AT A GLANCE

  • In general, the sharing economy, also known as the on-demand economy, refers to companies that let users summon workers via smartphone apps to handle a wide range of services including rides, cleaning, chores, deliveries, car parking, and more
  • A survey found that on-demand workers earn a median of $18 per hour before expenses, and the most lucrative jobs are those of chauffeuring passengers through Uber or Lyft and passive income through Airbnb, followed by deliveries and manual labor
  • The terms “sharing economy”, “peer economy”, “on-demand economy”, “collaborative economy”, and “collaborative consumption” are used interchangeably, but the definitions actually differ slightly

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July 01, 2015

Sharing Economy

Numerous articles, publications, and interviews are talking about the sharing economy. A testament to the popularity of the trend is the fact that the term “sharing economy” was just recently introduced into the Oxford English Dictionary.

In general, the sharing economy, also known as the on-demand economy, refers to companies that let users summon workers via smartphone apps to handle a wide range of services including rides, cleaning, chores, deliveries, car parking, and more. It includes many of the hottest companies today including Uber, Lyft, Postmates, and TaskRabbit. Almost uniformly, the workers for these companies are independent contractors rather than salaried employees.

On-Demand Workers

The status of workers as independent contractors is a main point of contention in a recent surge of lawsuits in which workers are filing for employee status. A recent survey conducted by Stanford students found that many on-demand workers want to have paid health insurance, retirement benefits, paid time off, and other perks normally reserved for full-time workers. Respondents also expressed interest in chances for advancement, education sponsorship, and human resources support. 

The survey found that on-demand workers earn a median of $18 per hour before expenses, and the most lucrative jobs are those of chauffeuring passengers through Uber or Lyft and passive income through Airbnb, followed by deliveries and manual labor. These wages top minimum wage laws in many cities.

Average Hourly Wages for On-Demand Workers

Average Hourly Wages for On-Demand Workers

Source: Stanford

The survey found that flexibility is a key attraction for people to begin work as an on-demand worker, with three-quarters of respondents citing it as the reason they started.

Attrition is common, with half of the respondents planning to stop doing contractor work within a year. Only 29 percent of respondents said that they planned to continue for three or more years, and many said they would only continue if their earnings increased.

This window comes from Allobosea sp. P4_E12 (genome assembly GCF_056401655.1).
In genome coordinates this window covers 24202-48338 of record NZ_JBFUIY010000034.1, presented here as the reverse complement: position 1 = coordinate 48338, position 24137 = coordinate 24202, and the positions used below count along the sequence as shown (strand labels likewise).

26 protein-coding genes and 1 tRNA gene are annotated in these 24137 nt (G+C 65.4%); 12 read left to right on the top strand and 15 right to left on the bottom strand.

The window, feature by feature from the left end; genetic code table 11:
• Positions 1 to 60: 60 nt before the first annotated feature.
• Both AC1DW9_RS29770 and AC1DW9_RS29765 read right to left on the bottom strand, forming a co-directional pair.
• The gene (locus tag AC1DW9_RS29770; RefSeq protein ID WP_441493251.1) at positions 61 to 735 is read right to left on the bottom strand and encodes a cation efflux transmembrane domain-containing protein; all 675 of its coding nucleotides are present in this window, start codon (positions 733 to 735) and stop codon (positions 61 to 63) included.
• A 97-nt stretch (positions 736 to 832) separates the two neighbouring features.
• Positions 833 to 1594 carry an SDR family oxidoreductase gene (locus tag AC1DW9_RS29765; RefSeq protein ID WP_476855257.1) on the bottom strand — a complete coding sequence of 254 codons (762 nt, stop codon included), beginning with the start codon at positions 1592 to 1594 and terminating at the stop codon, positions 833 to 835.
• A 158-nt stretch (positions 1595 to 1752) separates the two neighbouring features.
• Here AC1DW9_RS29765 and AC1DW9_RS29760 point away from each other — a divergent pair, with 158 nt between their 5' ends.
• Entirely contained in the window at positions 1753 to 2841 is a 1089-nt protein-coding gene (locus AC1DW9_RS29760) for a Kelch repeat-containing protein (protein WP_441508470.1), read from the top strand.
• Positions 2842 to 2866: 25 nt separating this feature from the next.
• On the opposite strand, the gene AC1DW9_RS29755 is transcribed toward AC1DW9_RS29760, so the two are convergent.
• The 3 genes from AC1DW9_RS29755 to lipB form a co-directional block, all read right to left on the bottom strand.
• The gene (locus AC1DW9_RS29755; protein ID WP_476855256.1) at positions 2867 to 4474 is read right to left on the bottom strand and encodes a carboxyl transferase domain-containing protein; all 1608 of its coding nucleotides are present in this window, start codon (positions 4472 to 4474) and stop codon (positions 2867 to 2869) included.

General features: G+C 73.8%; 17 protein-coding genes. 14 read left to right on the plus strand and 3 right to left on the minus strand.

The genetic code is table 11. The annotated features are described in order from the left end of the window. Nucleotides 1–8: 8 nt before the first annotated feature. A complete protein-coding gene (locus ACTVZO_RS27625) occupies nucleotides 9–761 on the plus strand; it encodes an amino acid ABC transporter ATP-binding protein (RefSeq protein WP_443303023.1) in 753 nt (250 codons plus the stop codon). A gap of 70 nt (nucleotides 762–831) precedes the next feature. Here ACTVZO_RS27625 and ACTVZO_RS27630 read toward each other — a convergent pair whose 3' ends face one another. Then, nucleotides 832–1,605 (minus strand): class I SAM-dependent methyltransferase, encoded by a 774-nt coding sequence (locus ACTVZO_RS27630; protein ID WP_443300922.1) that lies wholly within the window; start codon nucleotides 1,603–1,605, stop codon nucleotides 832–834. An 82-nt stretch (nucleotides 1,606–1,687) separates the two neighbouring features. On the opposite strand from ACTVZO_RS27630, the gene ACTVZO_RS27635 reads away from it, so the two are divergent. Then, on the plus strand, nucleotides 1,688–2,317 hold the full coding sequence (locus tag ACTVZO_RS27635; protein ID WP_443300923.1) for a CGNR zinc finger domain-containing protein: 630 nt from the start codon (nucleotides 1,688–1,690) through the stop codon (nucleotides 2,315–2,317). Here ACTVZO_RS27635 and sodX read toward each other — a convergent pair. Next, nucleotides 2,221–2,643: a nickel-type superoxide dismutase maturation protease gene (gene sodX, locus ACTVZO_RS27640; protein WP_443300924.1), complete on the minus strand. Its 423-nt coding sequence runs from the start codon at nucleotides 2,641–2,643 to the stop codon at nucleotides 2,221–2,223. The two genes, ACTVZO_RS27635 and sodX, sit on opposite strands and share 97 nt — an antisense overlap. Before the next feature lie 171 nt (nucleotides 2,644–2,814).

Longevity in Industry

Longevity in Industry

Source: Stanford

Workers say their top pain points are finding enough work, optimizing schedules to maximize earnings, and understanding tax or legal obligations.

Top Pain Points for On-Demand Workers

Top Pain Points for On-Demand Workers

Source: Stanford

The Growing Sharing Economy

Both crowdsourcing and the sharing economy are driving huge change and disruption in business today. Uber and Airbnb are just two of the most obvious examples, having grown into billion dollar companies through harnessing the power of the crowd.

According to a new PriceWaterhouseCoopers (PwC) survey, nearly 60 percent of adults say that “access is the new ownership.” And 72 percent said they expect to become part of the sharing ecosystem in the next two years. Almost half of the 1,000 respondents surveyed said they were familiar with the sharing economy and cited top attractions of it as affordability (86 percent), community building (78 percent), and convenience (43 percent).

Another finding from the PwC report was that social responsibility is a bonus byproduct, with 76 percent of respondents saying that the sharing economy is better for the environment. Additionally, 63 percent consider the sharing economy to be more fun than traditional interactions with brands, as it allows consumers the ability to make purchases based on recommendations from trusted sources.

Defining the Sharing Economy

The terms “sharing economy”, “peer economy”, “on-demand economy”, “collaborative economy”, and “collaborative consumption” are used interchangeably, but the definitions actually differ slightly.

Collaborative Economy: An economic system of decentralized networks and marketplaces that unlocks the value of underused assets by matching needs and supply, in ways that bypass the traditional middleman. Examples of this include Etsy, TaskRabbit, and Kickstarter.

Sharing Economy: An economic system based on sharing underused assets or services, for free or for a fee, directly from individuals. Examples include Airbnb and Skillshare.

Collaborative Consumption: The reinvention of traditional market behaviors through technology that take place in ways and on a scale not possible before the Internet. Examples include Zipcar, eBay, and ThredUp.

On-Demand Economy: Platforms that directly match customer needs with providers to immediately deliver goods or services. Examples of this include Uber and Instacart.

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